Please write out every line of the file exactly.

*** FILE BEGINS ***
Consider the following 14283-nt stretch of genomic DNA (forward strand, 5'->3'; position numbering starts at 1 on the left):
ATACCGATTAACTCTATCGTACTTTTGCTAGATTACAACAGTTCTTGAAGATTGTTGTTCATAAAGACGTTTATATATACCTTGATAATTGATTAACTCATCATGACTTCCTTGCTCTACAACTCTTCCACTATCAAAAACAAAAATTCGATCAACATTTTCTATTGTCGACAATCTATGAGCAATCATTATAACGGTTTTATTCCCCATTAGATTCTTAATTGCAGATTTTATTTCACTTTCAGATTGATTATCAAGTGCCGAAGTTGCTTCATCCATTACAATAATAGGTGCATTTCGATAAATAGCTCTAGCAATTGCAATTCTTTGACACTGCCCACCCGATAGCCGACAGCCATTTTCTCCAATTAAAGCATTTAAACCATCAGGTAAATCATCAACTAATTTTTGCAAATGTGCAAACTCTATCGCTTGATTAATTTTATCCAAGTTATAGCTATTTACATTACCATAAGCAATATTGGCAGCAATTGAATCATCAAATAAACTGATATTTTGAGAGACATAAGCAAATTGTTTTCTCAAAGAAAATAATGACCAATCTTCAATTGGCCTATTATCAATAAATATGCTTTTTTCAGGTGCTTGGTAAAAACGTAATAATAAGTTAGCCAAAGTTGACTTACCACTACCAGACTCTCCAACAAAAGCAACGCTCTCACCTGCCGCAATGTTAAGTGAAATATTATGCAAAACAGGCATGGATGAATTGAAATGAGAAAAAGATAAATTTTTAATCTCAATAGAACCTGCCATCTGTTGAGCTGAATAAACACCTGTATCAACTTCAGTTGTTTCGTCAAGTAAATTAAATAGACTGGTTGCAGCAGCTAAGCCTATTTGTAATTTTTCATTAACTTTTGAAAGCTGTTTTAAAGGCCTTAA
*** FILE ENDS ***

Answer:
Consider the following 14283-nt stretch of genomic DNA (forward strand, 5'->3'; position numbering starts at 1 on the left):
ATACCGATTAACTCTATCGTACTTTTGCTAGATTACAACAGTTCTTGAAGATTGTTGTTCATAAAGACGTTTATATATACCTTGATAATTGATTAACTCATCATGACTTCCTTGCTCTACAACTCTTCCACTATCAAAAACAAAAATTCGATCAACATTTTCTATTGTCGACAATCTATGAGCAATCATTATAACGGTTTTATTCCCCATTAGATTCTTAATTGCAGATTTTATTTCACTTTCAGATTGATTATCAAGTGCCGAAGTTGCTTCATCCATTACAATAATAGGTGCATTTCGATAAATAGCTCTAGCAATTGCAATTCTTTGACACTGCCCACCCGATAGCCGACAGCCATTTTCTCCAATTAAAGCATTTAAACCATCAGGTAAATCATCAACTAATTTTTGCAAATGTGCAAACTCTATCGCTTGATTAATTTTATCCAAGTTATAGCTATTTACATTACCATAAGCAATATTGGCAGCAATTGAATCATCAAATAAACTGATATTTTGAGAGACATAAGCAAATTGTTTTCTCAAAGAAAATAATGACCAATCTTCAATTGGCCTATTATCAATAAATATGCTTTTTTCAGGTGCTTGGTAAAAACGTAATAATAAGTTAGCCAAAGTTGACTTACCACTACCAGACTCTCCAACAAAAGCAACGCTCTCACCTGCCGCAATGTTAAGTGAAATATTATGCAAAACAGGCATGGATGAATTGAAATGAGAAAAAGATAAATTTTTAATCTCAATAGAACCTGCCATCTGTTGAGCTGAATAAACACCTGTATCAACTTCAGTTGTTTCGTCAAGTAAATTAAATAGACTGGTTGCAGCAGCTAAGCCTATTTGTAATTTTTCATTAACTTTTGAAAGCTGTTTTAAAGGCCTTAA